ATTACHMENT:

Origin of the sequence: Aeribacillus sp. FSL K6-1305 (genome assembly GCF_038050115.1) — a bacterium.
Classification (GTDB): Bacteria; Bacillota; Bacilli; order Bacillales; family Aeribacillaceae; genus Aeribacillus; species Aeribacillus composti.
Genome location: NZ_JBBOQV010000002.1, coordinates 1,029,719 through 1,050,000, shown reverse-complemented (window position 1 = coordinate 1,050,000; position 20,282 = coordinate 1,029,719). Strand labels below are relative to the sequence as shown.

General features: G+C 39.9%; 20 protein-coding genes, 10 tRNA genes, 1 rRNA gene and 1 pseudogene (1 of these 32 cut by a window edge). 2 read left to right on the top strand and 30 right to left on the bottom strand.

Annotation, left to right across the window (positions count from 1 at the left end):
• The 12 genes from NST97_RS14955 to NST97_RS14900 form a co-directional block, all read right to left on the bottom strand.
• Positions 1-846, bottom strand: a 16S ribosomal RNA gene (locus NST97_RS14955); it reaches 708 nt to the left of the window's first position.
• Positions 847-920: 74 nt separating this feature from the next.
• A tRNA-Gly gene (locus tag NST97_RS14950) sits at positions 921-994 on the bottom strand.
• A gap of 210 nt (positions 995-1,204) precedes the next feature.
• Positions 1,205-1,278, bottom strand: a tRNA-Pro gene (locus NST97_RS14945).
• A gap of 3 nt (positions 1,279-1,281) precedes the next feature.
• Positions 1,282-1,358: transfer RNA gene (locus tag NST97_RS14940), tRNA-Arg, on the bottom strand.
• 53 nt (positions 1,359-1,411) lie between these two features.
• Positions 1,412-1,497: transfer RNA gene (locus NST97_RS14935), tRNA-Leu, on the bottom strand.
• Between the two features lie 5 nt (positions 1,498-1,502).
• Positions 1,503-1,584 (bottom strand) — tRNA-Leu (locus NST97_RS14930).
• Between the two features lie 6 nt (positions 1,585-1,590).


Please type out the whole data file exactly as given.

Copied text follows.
Origin of the sequence: Aeribacillus sp. FSL K6-1305 (genome assembly GCF_038050115.1) — a bacterium.
Classification (GTDB): Bacteria; Bacillota; Bacilli; order Bacillales; family Aeribacillaceae; genus Aeribacillus; species Aeribacillus composti.
Genome location: NZ_JBBOQV010000002.1, coordinates 1,029,719 through 1,050,000, shown reverse-complemented (window position 1 = coordinate 1,050,000; position 20,282 = coordinate 1,029,719). Strand labels below are relative to the sequence as shown.

General features: G+C 39.9%; 20 protein-coding genes, 10 tRNA genes, 1 rRNA gene and 1 pseudogene (1 of these 32 cut by a window edge). 2 read left to right on the top strand and 30 right to left on the bottom strand.

Annotation, left to right across the window (positions count from 1 at the left end):
• The 12 genes from NST97_RS14955 to NST97_RS14900 form a co-directional block, all read right to left on the bottom strand.
• Positions 1-846, bottom strand: a 16S ribosomal RNA gene (locus NST97_RS14955); it reaches 708 nt to the left of the window's first position.
• Positions 847-920: 74 nt separating this feature from the next.
• A tRNA-Gly gene (locus tag NST97_RS14950) sits at positions 921-994 on the bottom strand.
• A gap of 210 nt (positions 995-1,204) precedes the next feature.
• Positions 1,205-1,278, bottom strand: a tRNA-Pro gene (locus NST97_RS14945).
• A gap of 3 nt (positions 1,279-1,281) precedes the next feature.
• Positions 1,282-1,358: transfer RNA gene (locus tag NST97_RS14940), tRNA-Arg, on the bottom strand.
• 53 nt (positions 1,359-1,411) lie between these two features.
• Positions 1,412-1,497: transfer RNA gene (locus NST97_RS14935), tRNA-Leu, on the bottom strand.
• Between the two features lie 5 nt (positions 1,498-1,502).
• Positions 1,503-1,584 (bottom strand) — tRNA-Leu (locus NST97_RS14930).
• Between the two features lie 6 nt (positions 1,585-1,590).